DesJarlais transcripts show sexual relationships, abortions - WKRN News 2

DesJarlais transcripts show sexual relationships, abortions

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The Tennessee Democratic Party says transcripts of Rep. Scott DesJarlais' divorce more than a decade ago show he engaged in "multiple sexual relationships and drug use with patients" along with "mutual consent" for his then-wife's two abortions.

The party requested the hundreds of pages of documents during the recent 4th District Congressional race where the physician DesJarlais easily won a second term by defeating Democratic challenger Eric Stewart.

The state party went to court in Chattanooga the day before the November 6 election to obtain the court documents after there was word they contained information of DesJarlais' relationships with other women while he was going through a divorce from his first wife in the late 1990s and early 2000s.

The lengthy documents needed several days of transcription before being released to the Tennessee Democratic Party.

In a statement, party chair Chip Forrester said, "Congressman Scott DesJarlais' lies have come home to roost. Just like he abused his power as a doctor and violated the trust of his patients, he has betrayed those who have defended him by deceiving them about his affairs with patients. The power brokers in the Republican Party can no longer hide behind DesJarlais' shameful and selfish lies. Reality is staring them in the face. It's time they addressed these disgusting facts and held him accountable for his continued pattern of lies, deception and hypocrisy.

"He lied to us about his record when he ran for office the first time and he lied to Tennesseans again during his second campaign. DesJarlais has acted irresponsibly, his actions are contemptible and his tangled web of deceit is sickening. Scott DesJarlais should be barred from practicing medicine, and he should give up his seat in Congress to make way for someone worthy of the trust that Tennesseans instill in their elected officials."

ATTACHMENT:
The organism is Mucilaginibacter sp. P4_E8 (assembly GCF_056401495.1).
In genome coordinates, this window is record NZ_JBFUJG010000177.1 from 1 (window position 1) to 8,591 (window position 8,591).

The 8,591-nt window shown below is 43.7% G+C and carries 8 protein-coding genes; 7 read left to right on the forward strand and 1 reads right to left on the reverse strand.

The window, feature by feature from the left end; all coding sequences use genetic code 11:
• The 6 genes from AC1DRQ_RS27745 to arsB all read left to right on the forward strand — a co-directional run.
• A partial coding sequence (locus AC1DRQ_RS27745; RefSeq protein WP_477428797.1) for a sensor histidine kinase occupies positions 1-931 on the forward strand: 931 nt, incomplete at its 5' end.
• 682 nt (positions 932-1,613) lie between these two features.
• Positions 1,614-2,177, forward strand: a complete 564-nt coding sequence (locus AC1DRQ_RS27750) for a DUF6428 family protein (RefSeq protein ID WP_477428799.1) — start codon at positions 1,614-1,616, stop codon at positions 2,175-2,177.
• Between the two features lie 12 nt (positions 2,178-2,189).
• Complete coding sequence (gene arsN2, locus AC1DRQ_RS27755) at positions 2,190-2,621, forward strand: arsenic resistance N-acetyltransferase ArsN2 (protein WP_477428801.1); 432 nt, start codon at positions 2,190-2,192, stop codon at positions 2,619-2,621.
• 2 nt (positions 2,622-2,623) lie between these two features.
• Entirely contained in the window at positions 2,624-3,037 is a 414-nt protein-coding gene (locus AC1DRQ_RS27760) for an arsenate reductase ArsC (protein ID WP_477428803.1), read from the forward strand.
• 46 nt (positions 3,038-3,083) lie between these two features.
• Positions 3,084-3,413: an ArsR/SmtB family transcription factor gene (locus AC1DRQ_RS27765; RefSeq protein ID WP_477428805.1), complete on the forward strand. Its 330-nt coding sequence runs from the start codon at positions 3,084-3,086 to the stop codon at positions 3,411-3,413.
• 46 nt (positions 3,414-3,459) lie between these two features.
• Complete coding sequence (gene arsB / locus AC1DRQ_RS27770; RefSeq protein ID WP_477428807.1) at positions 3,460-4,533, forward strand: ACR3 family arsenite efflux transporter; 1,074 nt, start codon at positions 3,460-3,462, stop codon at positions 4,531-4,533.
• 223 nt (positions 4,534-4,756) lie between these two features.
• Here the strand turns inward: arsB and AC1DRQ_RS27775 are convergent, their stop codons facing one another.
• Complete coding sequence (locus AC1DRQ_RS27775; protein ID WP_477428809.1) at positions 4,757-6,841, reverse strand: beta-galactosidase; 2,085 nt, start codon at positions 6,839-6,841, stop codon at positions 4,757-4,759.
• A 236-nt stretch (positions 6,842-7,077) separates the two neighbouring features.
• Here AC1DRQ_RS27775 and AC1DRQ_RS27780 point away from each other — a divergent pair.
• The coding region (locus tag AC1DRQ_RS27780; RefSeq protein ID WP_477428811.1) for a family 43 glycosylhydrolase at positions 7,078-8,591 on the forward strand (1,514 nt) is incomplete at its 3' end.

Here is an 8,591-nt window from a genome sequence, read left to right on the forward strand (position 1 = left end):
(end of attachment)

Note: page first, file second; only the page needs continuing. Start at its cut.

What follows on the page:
The party released the following excerpt from the transcripts of a cross examination of DesJarlais:

Q. Now, you and [PATIENT NAME]
carried on for about from January of 2000 to April of 2000, did you not?
A. Four months.
Q. According to you?
A. Yes.
Q. And then you kept calling her in June of 2000 after you and Susan had been reconciled, didn't you?
A. I called her a couple of times.
Q. Phone records indicate that?
A. Yes.
Q. And she was an employee of the hospital?
A. No.
Q. She was a patient of yours?
A. Yes.
Q. And you wrote her prescriptions and you have told us about your concern about these prescriptions, but you wrote her prescriptions, did you not, Doctor, give her medicine, drugs?
A. I wrote patients prescriptions, yes.
Q. I'm talking about [PATIENT NAME], the lady you are sleeping with.
A. Yes, she is a patient and I wrote her prescriptions.
Q. Okay. So we have got a patient that you are sleeping with that you are writing prescriptions to?
A. Yes.

It was also revealed in the transcripts that DesJarlais's former wife had two abortions.

The now Pro-Life Republican tells the court in 2001 about his then wife's abortions while being questioned by an attorney.

Q. Has your wife, Susan DesJarlais, ever had an abortion?
A. Yes, she has.
Q.  How many?
A.  Three.
Q.  Do you know when those occurred?
A.  Yes.
Q. When?
A. One occurred prior to our meeting and two occurred shortly after we were together.

Details in the divorce transcript goes on to say about one of the abortions that "things were not going well between us and it was a mutual decision."

He then adds, "I don't think that it was easy for either one of us, I think it was a very difficult and poor choice."

The documents from 2001 also included testimony from a patient he dated that showed he urged her to get an abortion.

One page reads with a lawyer asking "was there ever the subject of an abortion brought up?"

"Yes, sir" says the former patient.
"And who brought that up?" asks the attorney.
"Dr. Desalts," replies his former patient.
"and what was he wanting you do to?
"to have an abortion" the woman said.

DesJarlais, whose campaign platform opposed abortion, acknowledged the conversation but said he was only trying to get her to admit she wasn't pregnant.

The transcripts show that woman testified under oath that she had been pregnant. She declined to elaborate on the outcome of the pregnancy.

There has been no immediate response from the congressman or his office.

Tennessee Republican Party Executive Director Adam Nickas told Nashville's News 2 the party "Can't speak for the congressman, any statement will have to come from him."

On election night, DesJarlais told reporters that it was disappointing that his "difficult 14-year-old divorce" once again became an issue in his race, instead of the issues.

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